Class Action Claims UNC Cheated Athletes

     (CN) – Former University of North Carolina football player Michael McAdoo filed a federal class action alleging the university failed to provide him and others with the education they were promised in return for playing for the school.
     McAdoo — not to be confused with James Michael McAdoo, the former UNC basketball player — and other students took so-called “paper classes” in the African and Afro-American Studies Department (AFAM) at UNC’s Chapel Hill campus.
     These courses were classified as “independent studies classes,” but the students never met with a teacher and never had to do any coursework except for one research paper that was graded by a secretary, Deborah Crowder, the lawsuit says.
      Crowder, who created the irregular classes for both students and student-athletes, is alleged to have given players high grades for low-quality work.
     According to a recent report by Kenneth Wainstein, whose law firm was which was hired by the UNC chancellor to conduct an investigation into the misconduct, the academic scheme, which lasted between 1993 and 2011, was designed to help struggling students stay in school and keep scholarships.
     “UNC entered into scholarship agreements with football student-athletes under which the football student-athletes agreed to become students at, and play football for, UNC,” McAdoo’s lawsuit says.
     “UNC coaches and other representatives enticed these football student-athletes to sign the agreements with promises of a legitimate UNC education, which is widely regarded as one of the best public university educations available in the United States. UNC, however, did not provide the promised legitimate education,” the suit continues.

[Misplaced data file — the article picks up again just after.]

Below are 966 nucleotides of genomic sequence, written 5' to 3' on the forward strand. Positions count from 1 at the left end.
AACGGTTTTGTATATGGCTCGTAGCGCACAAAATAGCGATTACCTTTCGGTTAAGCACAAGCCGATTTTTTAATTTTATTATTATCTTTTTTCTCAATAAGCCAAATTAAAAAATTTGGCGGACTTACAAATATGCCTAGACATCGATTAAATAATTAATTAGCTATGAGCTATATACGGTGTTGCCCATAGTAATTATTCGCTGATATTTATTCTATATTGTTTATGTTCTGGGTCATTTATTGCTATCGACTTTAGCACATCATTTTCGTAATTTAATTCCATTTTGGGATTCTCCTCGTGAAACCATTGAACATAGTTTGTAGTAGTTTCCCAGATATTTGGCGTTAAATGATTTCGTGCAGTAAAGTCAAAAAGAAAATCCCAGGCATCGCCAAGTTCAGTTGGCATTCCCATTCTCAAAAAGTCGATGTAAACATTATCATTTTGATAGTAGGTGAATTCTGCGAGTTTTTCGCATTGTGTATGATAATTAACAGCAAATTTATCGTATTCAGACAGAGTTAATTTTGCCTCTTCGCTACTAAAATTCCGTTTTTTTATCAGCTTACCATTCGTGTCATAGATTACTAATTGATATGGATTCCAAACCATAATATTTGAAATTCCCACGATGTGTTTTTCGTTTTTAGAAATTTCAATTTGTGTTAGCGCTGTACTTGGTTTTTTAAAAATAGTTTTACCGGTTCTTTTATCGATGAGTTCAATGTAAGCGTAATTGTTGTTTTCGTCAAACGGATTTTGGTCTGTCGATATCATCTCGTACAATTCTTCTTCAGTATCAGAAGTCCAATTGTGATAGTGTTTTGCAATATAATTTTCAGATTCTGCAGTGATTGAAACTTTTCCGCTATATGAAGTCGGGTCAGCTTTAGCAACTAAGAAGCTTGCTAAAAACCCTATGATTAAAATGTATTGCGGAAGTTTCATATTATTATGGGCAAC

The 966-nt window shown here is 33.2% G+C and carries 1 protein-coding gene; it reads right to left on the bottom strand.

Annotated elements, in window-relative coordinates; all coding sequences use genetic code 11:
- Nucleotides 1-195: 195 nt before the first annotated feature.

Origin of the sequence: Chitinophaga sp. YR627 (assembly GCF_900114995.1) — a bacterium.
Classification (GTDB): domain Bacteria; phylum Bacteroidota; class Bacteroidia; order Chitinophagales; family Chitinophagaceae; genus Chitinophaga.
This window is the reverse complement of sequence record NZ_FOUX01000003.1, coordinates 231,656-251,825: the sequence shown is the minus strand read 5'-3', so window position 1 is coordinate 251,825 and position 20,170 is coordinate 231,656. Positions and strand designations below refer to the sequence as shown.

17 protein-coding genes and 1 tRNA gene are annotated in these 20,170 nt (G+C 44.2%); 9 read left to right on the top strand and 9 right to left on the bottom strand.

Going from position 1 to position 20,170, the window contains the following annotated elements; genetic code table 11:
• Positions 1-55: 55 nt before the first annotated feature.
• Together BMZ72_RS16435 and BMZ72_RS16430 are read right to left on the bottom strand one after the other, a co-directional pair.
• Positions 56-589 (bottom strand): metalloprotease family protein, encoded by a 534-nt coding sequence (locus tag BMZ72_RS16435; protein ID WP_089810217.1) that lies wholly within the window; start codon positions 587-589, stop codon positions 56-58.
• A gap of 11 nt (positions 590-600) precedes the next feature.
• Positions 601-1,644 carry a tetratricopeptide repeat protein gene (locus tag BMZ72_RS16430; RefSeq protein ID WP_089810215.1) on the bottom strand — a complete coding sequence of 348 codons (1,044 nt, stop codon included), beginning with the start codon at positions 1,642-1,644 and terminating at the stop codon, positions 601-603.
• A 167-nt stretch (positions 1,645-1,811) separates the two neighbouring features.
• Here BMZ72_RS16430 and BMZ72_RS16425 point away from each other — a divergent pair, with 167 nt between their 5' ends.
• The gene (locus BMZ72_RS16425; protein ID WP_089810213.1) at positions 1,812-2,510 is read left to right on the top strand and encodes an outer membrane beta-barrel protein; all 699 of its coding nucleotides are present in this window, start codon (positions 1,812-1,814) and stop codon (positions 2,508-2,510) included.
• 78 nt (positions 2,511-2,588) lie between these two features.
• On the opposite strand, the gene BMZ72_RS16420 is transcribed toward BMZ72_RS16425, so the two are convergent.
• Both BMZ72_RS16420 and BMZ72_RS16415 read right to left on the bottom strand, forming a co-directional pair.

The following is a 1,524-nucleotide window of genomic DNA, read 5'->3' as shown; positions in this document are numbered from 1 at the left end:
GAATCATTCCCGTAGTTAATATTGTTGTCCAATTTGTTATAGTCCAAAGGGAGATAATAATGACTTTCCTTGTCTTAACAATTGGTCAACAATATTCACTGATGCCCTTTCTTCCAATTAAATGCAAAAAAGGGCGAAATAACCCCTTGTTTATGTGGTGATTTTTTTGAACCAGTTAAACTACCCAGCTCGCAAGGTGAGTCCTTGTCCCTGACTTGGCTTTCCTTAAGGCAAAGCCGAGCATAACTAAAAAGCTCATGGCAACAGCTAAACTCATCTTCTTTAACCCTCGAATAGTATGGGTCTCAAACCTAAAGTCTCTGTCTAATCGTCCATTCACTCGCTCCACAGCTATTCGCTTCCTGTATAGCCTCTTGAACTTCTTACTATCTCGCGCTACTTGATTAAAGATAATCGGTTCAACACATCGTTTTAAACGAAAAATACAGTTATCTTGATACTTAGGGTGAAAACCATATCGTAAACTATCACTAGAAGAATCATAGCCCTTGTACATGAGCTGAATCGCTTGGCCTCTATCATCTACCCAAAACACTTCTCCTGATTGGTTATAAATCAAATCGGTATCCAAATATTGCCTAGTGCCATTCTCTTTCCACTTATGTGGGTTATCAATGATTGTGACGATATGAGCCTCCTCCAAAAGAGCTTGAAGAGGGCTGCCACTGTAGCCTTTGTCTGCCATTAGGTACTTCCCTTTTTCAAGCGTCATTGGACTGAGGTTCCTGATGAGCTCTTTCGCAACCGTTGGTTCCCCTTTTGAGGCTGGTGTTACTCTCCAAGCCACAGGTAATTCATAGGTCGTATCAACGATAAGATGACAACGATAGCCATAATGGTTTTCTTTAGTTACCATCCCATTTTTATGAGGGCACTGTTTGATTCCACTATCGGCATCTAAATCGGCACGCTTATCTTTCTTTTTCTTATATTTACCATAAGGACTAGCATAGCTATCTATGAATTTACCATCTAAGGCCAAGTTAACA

Instead, the student-athletes were funneled into a “shadow curriculum” in the AFAM Department by football coaches and academic counselors who indicated that their football responsibilities were so time-intensive that ‘shadow curriculum’ courses were a must.” As a result, the students didn’t receive the education “they were promised or deserved,” the complaint states.
     All papers were given high grades, even those with plagiarized material.
     According to the Wainstein report, published by the law firm of Cadwalader, Wickersham & Taft, McAdoo submitted a plagiarized paper for a Swahili 3 course in the summer of 2009.
     According the McAdoo’s lawsuit, “If football student-athletes wanted to be considered dedicated team members and have the opportunity to pursue their athletic ambitions, they had essentially no choice but to accept the ‘shadow curriculum’ courses in which they were enrolled.”
     Wainstein found that nearly 3,100 students took the irregular paper classes, and nearly 50 percent were student-athletes, the majority of those being football players. When Crowder retired in 2009, the football program had to adjust to the “reality of having to meet academic requirements with real academic work,” the report says. When she left, the football program saw a decrease in grades.